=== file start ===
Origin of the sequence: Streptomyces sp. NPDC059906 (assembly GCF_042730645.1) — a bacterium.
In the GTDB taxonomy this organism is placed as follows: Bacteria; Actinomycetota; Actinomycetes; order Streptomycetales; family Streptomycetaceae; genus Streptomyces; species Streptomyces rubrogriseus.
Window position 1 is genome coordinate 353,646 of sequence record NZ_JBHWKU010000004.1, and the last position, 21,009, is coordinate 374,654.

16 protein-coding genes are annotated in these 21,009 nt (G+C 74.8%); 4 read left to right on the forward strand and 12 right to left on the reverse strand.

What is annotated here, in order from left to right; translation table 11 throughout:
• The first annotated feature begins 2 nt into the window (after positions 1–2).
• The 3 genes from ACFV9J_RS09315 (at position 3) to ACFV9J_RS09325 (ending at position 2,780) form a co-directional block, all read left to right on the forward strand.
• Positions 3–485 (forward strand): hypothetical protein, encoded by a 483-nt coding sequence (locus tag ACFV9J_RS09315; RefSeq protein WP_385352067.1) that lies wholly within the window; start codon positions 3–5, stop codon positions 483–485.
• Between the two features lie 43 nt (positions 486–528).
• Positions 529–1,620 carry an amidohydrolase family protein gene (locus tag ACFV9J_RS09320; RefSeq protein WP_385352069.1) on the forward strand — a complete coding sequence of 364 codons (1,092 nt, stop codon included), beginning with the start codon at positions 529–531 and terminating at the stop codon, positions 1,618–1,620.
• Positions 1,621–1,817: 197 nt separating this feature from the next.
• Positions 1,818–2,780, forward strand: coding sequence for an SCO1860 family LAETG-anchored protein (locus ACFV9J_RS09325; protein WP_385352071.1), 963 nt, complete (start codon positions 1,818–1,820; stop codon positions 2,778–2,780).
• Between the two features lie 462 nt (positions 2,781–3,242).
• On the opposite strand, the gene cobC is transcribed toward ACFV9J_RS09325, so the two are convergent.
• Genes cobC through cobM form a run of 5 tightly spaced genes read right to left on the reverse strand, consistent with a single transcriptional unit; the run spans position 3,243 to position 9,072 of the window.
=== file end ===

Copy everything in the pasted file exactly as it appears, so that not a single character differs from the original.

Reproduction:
Origin of the sequence: Streptomyces sp. NPDC059906 (assembly GCF_042730645.1) — a bacterium.
In the GTDB taxonomy this organism is placed as follows: Bacteria; Actinomycetota; Actinomycetes; order Streptomycetales; family Streptomycetaceae; genus Streptomyces; species Streptomyces rubrogriseus.
Window position 1 is genome coordinate 353,646 of sequence record NZ_JBHWKU010000004.1, and the last position, 21,009, is coordinate 374,654.

16 protein-coding genes are annotated in these 21,009 nt (G+C 74.8%); 4 read left to right on the forward strand and 12 right to left on the reverse strand.

What is annotated here, in order from left to right; translation table 11 throughout:
• The first annotated feature begins 2 nt into the window (after positions 1–2).
• The 3 genes from ACFV9J_RS09315 (at position 3) to ACFV9J_RS09325 (ending at position 2,780) form a co-directional block, all read left to right on the forward strand.
• Positions 3–485 (forward strand): hypothetical protein, encoded by a 483-nt coding sequence (locus tag ACFV9J_RS09315; RefSeq protein WP_385352067.1) that lies wholly within the window; start codon positions 3–5, stop codon positions 483–485.
• Between the two features lie 43 nt (positions 486–528).
• Positions 529–1,620 carry an amidohydrolase family protein gene (locus tag ACFV9J_RS09320; RefSeq protein WP_385352069.1) on the forward strand — a complete coding sequence of 364 codons (1,092 nt, stop codon included), beginning with the start codon at positions 529–531 and terminating at the stop codon, positions 1,618–1,620.
• Positions 1,621–1,817: 197 nt separating this feature from the next.
• Positions 1,818–2,780, forward strand: coding sequence for an SCO1860 family LAETG-anchored protein (locus ACFV9J_RS09325; protein WP_385352071.1), 963 nt, complete (start codon positions 1,818–1,820; stop codon positions 2,778–2,780).
• Between the two features lie 462 nt (positions 2,781–3,242).
• On the opposite strand, the gene cobC is transcribed toward ACFV9J_RS09325, so the two are convergent.
• Genes cobC through cobM form a run of 5 tightly spaced genes read right to left on the reverse strand, consistent with a single transcriptional unit; the run spans position 3,243 to position 9,072 of the window.